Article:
The UK Passivhaus Conference took place in Leeds last month, bringing together those passionate and curious about a building design approach that achieves very low or zero carbon emissions for the occupied building.
Since the Passivhaus Institute was established in Germany in 1996, an estimated 65,000 buildings have been designed, constructed and tested to rigorous Passivhaus standards and yet, the UK accounts for only a small proportion of that figure. Germany, where the standard was established, Austria and the Scandinavian countries are still taking the lead in adopting Passivhaus principles and benefiting from the comfort and energy efficiency this design approach delivers.
While an obvious reason for this may appear to be climate, with the countries where Passivhaus is most prevalent experiencing harsher winters that we generally expect in the UK, the causes for the UK’s reluctance to embrace Passivhaus are more complex.
Firstly, ours is often a conservative design and construction market. We are, quite rightly, concerned with architectural context for residential, commercial and public buildings but this is often more of a perceived conflict with traditional aesthetics than a real hurdle to positive change. In the residential sector, there is also a perception that house buyers are looking for traditional bricks homes with pitched roofs and central heating: in essence, a move towards Passivhaus demands a break from the norm from those who design construct and occupy our buildings.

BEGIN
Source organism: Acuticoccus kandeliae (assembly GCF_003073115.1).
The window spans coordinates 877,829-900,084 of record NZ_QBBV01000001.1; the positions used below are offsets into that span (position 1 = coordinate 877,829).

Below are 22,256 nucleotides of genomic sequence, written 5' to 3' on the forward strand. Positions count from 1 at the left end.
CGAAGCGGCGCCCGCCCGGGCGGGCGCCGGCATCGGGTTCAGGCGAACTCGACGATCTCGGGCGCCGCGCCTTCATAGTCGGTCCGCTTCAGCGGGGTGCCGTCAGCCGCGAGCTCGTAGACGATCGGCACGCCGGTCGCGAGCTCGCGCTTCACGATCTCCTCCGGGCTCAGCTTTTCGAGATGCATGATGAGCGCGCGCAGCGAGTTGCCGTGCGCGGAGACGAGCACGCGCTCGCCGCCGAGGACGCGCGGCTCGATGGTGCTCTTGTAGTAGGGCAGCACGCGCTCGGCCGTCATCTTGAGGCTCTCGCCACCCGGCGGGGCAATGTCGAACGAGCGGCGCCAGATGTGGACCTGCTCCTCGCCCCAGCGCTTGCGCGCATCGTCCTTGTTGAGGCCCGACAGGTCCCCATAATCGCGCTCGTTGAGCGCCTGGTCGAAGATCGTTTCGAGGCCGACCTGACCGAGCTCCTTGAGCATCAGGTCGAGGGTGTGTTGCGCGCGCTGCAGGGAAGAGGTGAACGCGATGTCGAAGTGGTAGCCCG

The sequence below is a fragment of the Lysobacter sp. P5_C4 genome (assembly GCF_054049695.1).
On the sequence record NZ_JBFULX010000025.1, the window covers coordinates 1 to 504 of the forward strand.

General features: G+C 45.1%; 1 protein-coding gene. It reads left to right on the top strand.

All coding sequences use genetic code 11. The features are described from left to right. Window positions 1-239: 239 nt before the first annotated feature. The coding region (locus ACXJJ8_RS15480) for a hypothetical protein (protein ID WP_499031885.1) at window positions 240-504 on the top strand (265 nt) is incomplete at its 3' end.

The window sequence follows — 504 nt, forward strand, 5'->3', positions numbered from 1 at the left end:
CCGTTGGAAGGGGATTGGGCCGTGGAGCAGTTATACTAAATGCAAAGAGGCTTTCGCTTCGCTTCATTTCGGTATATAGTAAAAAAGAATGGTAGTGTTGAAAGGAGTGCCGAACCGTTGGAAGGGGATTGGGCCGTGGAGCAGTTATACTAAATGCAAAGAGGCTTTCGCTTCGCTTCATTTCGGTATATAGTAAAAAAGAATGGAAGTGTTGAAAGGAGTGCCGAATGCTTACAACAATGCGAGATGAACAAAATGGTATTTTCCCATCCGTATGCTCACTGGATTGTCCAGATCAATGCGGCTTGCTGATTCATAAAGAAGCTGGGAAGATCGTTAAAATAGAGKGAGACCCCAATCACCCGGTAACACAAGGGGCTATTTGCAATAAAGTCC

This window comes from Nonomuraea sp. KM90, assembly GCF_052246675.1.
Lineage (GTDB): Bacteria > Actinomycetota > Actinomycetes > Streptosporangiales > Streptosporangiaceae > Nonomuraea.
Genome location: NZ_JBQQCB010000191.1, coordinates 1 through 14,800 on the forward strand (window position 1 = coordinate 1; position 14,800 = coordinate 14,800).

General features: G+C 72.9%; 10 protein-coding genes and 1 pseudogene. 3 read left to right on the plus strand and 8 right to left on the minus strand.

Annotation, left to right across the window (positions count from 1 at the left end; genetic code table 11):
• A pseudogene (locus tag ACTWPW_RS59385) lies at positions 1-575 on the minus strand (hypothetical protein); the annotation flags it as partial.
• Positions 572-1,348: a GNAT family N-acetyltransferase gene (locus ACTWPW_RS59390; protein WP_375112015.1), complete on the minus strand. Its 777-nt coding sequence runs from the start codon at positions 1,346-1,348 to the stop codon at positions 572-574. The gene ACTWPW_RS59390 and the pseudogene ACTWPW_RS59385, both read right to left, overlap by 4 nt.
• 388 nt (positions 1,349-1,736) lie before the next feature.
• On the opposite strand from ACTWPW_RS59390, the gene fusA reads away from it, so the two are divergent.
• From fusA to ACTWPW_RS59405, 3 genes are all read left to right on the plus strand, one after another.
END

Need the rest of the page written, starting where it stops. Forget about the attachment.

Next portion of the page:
However, there is evidence that change is coming. NBT has recently supplied Pavatex woodfibre insulation and airtightness membranes to the UK’s highest airtightness scoring Passivhaus project and there are now a number of certified Passivhaus schools. Meanwhile, in the mainstream residential market, many buyers have shown themselves willing to exchange the traditional semi with gardens front and back for an apartment, and the more progressive housebuilders are experimenting with new designs and materials, such as the Taylor Wimpey CLT (cross-laminated timber) prototype homes in Oxfordshire that NBT has supplied with Pavatex.
According to the UK Passivhaus Conference, an estimated 43 per cent of carbon emissions in the UK are produced by occupied buildings, which, along with rising energy costs, energy supply uncertainty and concerns about the escalation and effects of climate change, creates a compelling reason to design and specify buildings differently. Renewable energy and low energy M&E specification can only ever provide part of the answer; the most sustainable response is to construct buildings that are so airtight and thermally efficient they need barely any energy at all for heating or cooling.
Of course, expense can be a sticking point, especially when the cost of a building is calculated in terms of the build cost alone, without considering the whole life savings to be made during the occupational phase. However, if we are serious about meeting targets for reducing carbon emissions, committed to using less energy and keen to enhance building comfort all year round, Passivhaus or near Passivhaus standards must start becoming a significant part of the mainstream.